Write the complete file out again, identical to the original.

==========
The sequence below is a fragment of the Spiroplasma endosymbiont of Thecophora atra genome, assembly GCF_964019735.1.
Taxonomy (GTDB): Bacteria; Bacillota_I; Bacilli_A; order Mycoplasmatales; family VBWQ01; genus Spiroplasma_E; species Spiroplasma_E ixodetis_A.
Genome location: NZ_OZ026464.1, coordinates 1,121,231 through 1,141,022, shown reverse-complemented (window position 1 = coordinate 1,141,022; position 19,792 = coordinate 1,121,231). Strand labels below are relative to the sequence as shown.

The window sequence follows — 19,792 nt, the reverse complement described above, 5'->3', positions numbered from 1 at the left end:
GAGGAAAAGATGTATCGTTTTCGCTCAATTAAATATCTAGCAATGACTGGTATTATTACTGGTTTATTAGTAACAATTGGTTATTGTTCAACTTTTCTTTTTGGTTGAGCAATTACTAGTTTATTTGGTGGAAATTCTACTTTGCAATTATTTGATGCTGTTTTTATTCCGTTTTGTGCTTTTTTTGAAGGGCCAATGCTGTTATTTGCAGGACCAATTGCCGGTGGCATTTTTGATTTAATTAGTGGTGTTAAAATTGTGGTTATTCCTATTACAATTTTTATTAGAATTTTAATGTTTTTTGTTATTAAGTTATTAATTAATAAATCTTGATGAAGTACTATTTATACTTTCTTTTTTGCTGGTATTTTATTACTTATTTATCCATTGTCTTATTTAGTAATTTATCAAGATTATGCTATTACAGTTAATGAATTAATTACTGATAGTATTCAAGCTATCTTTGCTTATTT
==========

The sequence below is a fragment of the Spiroplasma endosymbiont of Thecophora atra genome, assembly GCF_964019735.1.
Taxonomy (GTDB): Bacteria; Bacillota_I; Bacilli_A; order Mycoplasmatales; family VBWQ01; genus Spiroplasma_E; species Spiroplasma_E ixodetis_A.
Genome location: NZ_OZ026464.1, coordinates 1,121,231 through 1,141,022, shown reverse-complemented (window position 1 = coordinate 1,141,022; position 19,792 = coordinate 1,121,231). Strand labels below are relative to the sequence as shown.

The window sequence follows — 19,792 nt, the reverse complement described above, 5'->3', positions numbered from 1 at the left end:
GAGGAAAAGATGTATCGTTTTCGCTCAATTAAATATCTAGCAATGACTGGTATTATTACTGGTTTATTAGTAACAATTGGTTATTGTTCAACTTTTCTTTTTGGTTGAGCAATTACTAGTTTATTTGGTGGAAATTCTACTTTGCAATTATTTGATGCTGTTTTTATTCCGTTTTGTGCTTTTTTTGAAGGGCCAATGCTGTTATTTGCAGGACCAATTGCCGGTGGCATTTTTGATTTAATTAGTGGTGTTAAAATTGTGGTTATTCCTATTACAATTTTTATTAGAATTTTAATGTTTTTTGTTATTAAGTTATTAATTAATAAATCTTGATGAAGTACTATTTATACTTTCTTTTTTGCTGGTATTTTATTACTTATTTATCCATTGTCTTATTTAGTAATTTATCAAGATTATGCTATTACAGTTAATGAATTAATTACTGATAGTATTCAAGCTATCTTTGCTTATTT